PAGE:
Each U-Net block in the down-sampling path consists of two 3 × 3 kernel convolution layers, a Rectified Linear Unit (ReLU) layer, and a 2 × 2 Maximum Pooling operation (MaxPool) layer. Each block in this path doubles the number of features in the previous block. Each block in the up-sampling path starts with an up-convolution operation that doubles the size of the feature maps but also reduces the number of feature by a factor of two. The features from this up-convolution operation are concatenated with the feature maps of the corresponding layer of the down-sampling path, bridged across the network. This is followed by two convolution layers and a single ReLU layer. The final layer in each U-Net block is a single 1 × 1 convolution layer that translates the final feature maps to two separate output classes, foreground and background.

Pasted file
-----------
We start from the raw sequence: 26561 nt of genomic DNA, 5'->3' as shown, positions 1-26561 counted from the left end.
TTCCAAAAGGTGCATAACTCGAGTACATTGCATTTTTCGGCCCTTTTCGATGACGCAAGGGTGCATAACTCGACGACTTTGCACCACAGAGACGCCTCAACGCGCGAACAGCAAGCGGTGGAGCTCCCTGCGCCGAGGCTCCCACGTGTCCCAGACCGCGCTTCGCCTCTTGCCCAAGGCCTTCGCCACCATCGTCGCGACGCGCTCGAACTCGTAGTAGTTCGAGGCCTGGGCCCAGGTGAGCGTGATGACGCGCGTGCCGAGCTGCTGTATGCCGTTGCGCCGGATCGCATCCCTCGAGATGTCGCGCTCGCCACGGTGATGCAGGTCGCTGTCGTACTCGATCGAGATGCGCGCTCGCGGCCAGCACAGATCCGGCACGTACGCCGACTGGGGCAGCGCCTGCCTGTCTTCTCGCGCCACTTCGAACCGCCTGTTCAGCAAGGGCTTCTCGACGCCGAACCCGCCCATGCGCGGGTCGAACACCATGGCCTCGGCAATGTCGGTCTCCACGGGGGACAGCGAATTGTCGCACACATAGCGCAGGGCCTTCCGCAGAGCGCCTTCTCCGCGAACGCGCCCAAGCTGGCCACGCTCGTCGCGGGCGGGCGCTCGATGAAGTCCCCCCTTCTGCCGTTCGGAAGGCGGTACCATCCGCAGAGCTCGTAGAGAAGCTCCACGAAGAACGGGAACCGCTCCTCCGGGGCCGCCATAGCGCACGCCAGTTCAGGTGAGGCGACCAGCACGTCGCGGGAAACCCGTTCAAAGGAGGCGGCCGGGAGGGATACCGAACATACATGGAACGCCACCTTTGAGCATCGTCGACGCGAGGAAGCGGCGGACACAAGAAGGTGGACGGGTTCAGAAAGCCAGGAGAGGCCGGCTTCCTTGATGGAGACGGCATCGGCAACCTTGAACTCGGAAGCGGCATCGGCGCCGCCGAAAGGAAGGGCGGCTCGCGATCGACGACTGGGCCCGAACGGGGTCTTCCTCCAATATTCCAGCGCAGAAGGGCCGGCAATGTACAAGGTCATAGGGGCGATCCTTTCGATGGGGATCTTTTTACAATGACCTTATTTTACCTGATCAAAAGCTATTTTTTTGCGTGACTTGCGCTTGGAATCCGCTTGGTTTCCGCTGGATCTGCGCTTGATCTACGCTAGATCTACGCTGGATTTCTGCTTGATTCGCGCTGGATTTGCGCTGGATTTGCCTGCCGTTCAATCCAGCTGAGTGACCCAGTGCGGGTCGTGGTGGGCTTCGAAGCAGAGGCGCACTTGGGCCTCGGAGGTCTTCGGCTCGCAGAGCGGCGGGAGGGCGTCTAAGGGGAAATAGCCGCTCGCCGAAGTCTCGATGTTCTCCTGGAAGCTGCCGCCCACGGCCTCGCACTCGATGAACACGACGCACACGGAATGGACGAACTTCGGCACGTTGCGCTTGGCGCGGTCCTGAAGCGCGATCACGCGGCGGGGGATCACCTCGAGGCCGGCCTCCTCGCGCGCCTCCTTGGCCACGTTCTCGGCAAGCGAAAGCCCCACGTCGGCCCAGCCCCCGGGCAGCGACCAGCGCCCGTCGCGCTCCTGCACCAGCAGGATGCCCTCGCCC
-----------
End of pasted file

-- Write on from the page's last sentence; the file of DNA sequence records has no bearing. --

The original U-Net architecture consists of a total of nine U-Net blocks. The modified U-Net architecture used in our work is illustrated in Figure 3. First, we use padded convolution, allowing us to produce a segmentation map with the same size as the input image. In order to build a model optimized to our data, we need to select the best hyperparameters. In the context of deep learning, hyperparameters are configurations set by the developer for a given data modeling problem. These are typically factors such as the learning rate, number of features, and depth of the network. The optimal hyperparameters for a given data modeling problem are not known from the start and are usually optimized through trial and error. In this study, we used the grid search method for hyperparameter tuning. Grid search involves exhaustive trial and error of all combinations of possible hyperparameters in a search space defined by the programmer. Once each version of the network was trained for 150 epochs, the model with the best performance based on the accuracy score was selected. The selected model was then retrained for an additional 300 epochs for two trials to generate accuracy metrics in order to verify full convergence. We optimized across three hyperparameters: number of features in the first block (with each subsequent block having an adjusted number of features to maintain network symmetry), number of blocks, and learning rate. We found that a U-Net with seven blocks and 32 features in the first block with a learning rate of 0.0001 achieved the highest accuracy of 0.9792 and a Jaccard score of 0.8125. For reference, the original U-Net model achieved an accuracy score of 0.9775 and a Jaccard score of 0.8015 using a 0.0001 learning rate, which yielded the best results for this network architecture as well. An additional advantage of a smaller network is achieving higher throughput which is essential for speed-dependent applications such as compression of real-time tracking.